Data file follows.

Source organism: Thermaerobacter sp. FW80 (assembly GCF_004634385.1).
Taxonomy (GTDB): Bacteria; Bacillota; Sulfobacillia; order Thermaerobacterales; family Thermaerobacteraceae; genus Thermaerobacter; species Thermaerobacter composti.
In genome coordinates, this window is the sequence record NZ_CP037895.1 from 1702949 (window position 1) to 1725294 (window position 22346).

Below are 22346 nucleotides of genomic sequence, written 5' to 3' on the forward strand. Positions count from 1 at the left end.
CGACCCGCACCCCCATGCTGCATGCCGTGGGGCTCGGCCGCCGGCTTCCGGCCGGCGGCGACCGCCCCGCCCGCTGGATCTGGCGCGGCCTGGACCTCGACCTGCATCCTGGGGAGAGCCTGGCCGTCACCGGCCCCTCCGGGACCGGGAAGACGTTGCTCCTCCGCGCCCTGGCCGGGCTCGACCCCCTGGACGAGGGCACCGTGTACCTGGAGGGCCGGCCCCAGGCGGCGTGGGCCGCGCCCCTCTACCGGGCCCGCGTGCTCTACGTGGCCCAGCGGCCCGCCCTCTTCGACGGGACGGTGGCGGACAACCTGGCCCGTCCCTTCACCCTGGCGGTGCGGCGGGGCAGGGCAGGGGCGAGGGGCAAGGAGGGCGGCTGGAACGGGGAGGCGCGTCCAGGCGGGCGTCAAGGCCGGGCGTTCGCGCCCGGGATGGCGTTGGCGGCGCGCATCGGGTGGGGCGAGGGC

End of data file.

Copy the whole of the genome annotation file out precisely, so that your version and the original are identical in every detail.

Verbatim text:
Source organism: Thermaerobacter sp. FW80 (assembly GCF_004634385.1).
Taxonomy (GTDB): Bacteria; Bacillota; Sulfobacillia; order Thermaerobacterales; family Thermaerobacteraceae; genus Thermaerobacter; species Thermaerobacter composti.
In genome coordinates, this window is the sequence record NZ_CP037895.1 from 1702949 (window position 1) to 1725294 (window position 22346).

Below are 22346 nucleotides of genomic sequence, written 5' to 3' on the forward strand. Positions count from 1 at the left end.
CGACCCGCACCCCCATGCTGCATGCCGTGGGGCTCGGCCGCCGGCTTCCGGCCGGCGGCGACCGCCCCGCCCGCTGGATCTGGCGCGGCCTGGACCTCGACCTGCATCCTGGGGAGAGCCTGGCCGTCACCGGCCCCTCCGGGACCGGGAAGACGTTGCTCCTCCGCGCCCTGGCCGGGCTCGACCCCCTGGACGAGGGCACCGTGTACCTGGAGGGCCGGCCCCAGGCGGCGTGGGCCGCGCCCCTCTACCGGGCCCGCGTGCTCTACGTGGCCCAGCGGCCCGCCCTCTTCGACGGGACGGTGGCGGACAACCTGGCCCGTCCCTTCACCCTGGCGGTGCGGCGGGGCAGGGCAGGGGCGAGGGGCAAGGAGGGCGGCTGGAACGGGGAGGCGCGTCCAGGCGGGCGTCAAGGCCGGGCGTTCGCGCCCGGGATGGCGTTGGCGGCGCGCATCGGGTGGGGCGAGGGC